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How to Prioritize Content

Posted by Dawn Lang on 1/15/18 8:00 AM
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Photo by: Green Chameleon on Unsplash

One of the most frequently asked questions during our instructional design workshops is, “How do I pare down the content when there’s a lack of available time?” This can be a challenge, especially if you feel everything is important. 


Prioritizing can be an effective way to help navigate this issue and end up with valuable data to back up your decisions. 


Let’s start with the question, “What priority does each task have in the content of the course?”


Begin by listing all the tasks that fit within the scope of the training session. Then, use a 2-step Prioritize Tasks process to determine the “need to know” content for your target audience.


Step One:

Rate each of the tasks head-to-head for each of the four categories listed below, then score them using the corresponding values.



How frequently is the task performed on the job?

H+ = Extremely Frequent       M = Moderately Frequent

H   = Frequent                        L   = Infrequent


Learning Difficulty

How difficult is it to learn to perform each task?


H+ = Extremely Difficult         M = Moderately Difficult

H   = Difficult                          L   = Easy



How important is each task to overall job effectiveness?


H+ = Extremely Important     M = Moderately Important

H   = Important                      L   = Low Importance


Job Experience

What level of job experience do learners have with each task?


H+ = Extremely High              M = Moderate

H   = High                                L   = Low


H+ = 3

H = 2

M = 1

L = 0


If you’re not sure how to rate one of the tasks, find someone who can answer your questions, such as a subject-matter expert in the field, someone who does the job, or someone who supervises the tasks.


Step Two:

Use the prioritization formula below to calculate the level of priority each task holds.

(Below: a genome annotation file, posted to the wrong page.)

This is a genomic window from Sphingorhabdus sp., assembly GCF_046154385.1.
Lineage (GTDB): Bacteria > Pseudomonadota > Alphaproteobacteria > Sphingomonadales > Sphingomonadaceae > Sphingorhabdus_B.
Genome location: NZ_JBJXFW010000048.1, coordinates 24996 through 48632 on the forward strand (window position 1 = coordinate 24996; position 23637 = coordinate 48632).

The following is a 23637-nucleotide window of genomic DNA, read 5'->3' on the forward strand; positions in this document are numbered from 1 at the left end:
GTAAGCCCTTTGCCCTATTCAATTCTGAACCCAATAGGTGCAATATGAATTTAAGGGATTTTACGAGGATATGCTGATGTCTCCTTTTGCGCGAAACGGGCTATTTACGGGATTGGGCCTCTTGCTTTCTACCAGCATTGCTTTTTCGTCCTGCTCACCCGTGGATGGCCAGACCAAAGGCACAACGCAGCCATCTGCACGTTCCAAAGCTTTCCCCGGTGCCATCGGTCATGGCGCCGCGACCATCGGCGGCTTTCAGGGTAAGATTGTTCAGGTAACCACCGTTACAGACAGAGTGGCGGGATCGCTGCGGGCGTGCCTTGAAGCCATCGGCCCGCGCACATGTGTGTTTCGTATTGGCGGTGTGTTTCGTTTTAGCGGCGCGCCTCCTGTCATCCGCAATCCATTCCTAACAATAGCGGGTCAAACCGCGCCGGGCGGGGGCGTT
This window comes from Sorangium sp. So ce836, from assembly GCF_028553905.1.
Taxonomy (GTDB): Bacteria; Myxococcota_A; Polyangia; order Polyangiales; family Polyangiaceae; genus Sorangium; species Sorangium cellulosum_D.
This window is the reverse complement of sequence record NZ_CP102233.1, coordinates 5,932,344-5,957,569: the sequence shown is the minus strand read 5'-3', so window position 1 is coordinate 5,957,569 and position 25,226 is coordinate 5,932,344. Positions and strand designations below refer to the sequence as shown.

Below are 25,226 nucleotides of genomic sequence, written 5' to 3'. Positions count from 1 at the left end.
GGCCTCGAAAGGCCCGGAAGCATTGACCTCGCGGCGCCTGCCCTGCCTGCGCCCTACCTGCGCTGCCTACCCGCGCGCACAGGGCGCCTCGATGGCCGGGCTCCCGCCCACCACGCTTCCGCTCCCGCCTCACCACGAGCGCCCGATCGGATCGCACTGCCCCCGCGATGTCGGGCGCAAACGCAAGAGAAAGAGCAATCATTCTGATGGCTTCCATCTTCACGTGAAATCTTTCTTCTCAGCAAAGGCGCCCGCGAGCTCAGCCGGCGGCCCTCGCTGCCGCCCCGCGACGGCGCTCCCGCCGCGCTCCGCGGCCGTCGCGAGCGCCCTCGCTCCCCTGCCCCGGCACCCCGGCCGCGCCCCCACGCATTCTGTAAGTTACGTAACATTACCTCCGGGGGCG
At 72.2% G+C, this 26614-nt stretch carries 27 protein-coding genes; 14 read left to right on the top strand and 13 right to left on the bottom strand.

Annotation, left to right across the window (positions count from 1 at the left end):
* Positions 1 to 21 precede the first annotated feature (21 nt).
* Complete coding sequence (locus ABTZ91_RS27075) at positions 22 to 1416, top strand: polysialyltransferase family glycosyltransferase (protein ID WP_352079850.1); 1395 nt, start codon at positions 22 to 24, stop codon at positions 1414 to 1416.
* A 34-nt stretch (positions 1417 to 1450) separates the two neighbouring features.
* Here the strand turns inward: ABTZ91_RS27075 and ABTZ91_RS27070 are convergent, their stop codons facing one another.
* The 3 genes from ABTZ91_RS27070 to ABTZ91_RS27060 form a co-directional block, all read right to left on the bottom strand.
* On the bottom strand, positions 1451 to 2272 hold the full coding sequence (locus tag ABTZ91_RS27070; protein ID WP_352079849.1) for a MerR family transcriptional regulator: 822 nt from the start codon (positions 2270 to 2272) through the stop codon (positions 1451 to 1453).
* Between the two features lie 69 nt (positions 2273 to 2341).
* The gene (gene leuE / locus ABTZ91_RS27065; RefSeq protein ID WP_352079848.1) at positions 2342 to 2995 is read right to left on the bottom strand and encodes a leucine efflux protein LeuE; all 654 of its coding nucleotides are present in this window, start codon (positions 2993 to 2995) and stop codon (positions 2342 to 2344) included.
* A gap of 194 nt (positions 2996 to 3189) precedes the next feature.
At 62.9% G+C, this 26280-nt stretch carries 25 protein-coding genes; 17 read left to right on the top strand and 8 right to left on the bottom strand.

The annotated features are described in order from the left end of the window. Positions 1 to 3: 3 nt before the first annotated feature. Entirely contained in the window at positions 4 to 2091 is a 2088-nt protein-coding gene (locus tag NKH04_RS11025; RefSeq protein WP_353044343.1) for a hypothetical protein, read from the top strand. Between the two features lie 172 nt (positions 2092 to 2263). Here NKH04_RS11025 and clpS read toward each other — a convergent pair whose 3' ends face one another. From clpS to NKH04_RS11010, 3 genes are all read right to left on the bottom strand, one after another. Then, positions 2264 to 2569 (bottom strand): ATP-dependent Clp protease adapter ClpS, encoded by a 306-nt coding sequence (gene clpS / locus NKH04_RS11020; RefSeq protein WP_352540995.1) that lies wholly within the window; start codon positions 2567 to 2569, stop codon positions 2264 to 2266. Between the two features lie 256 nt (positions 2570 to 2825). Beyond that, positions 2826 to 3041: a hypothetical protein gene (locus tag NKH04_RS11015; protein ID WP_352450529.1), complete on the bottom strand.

Frequency + Learning Difficulty + Importance – (Job Experience x 3) = Priority


Once you have taken each task through the formula, order the tasks to reveal your top priorities. 


From this step, design your training sessions by focusing on the top priorities according to the prioritization formula. The higher priority tasks earn more time in training, an interactive presentation, practice, and feedback for the learner.


Instructional designers have options when determining the best way to address the lower priority tasks. Designers might decide to handle them with:

  • a post-course job aid for reference. This is an excellent strategy for those skills that are simple and done infrequently.
  • other resources such as videos or how-to guides participants can access to confirm information and skills on their own.


The prioritization formula allows you to stay focused on the “need to know” content and keep your course lean.


Now you have a valuable tool to help sort through material, prioritize it, and fit it into your training time allotment.


For step-by-step instructions, along with hands-on practice on this process, examples, and a template, enroll in Langevin’s 3-day Instructional Design for New Designers workshop!  You’ll be happy you made it one of your priorities!


Instructional Designer Starter Kit

Dawn has been a course leader with Langevin since 2015. She completed a Bachelor of Science degree in Elementary Education at Kansas State University, followed by a Master’s in Information and Learning Technologies/Instructional Design from the University of Colorado Denver. Her passion for teaching started in third grade and she’s never looked back! As an educator, technology trainer, instructional designer, and facilitator of virtual training, she’s had the opportunity to work with a variety of stakeholders in all different contexts to support their learning and application of skills and knowledge. As a trainer, Dawn strives to inspire and empower people to reach their full potential. Consistently incorporating fun and laughter, building connections, and respecting others are important components she utilizes as a trainer. She enjoys spending time with her family, playing tennis, biking, being in the mountains, as well as reading at the pool or the beach!

Tags: instructional design

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Our very own world-class course leaders share their experiences, tips, best practices, and expertise on virtual training, instructional design, needs analysis, e-learning, delivery, evaluation, presentation skills, facilitation, and much more!

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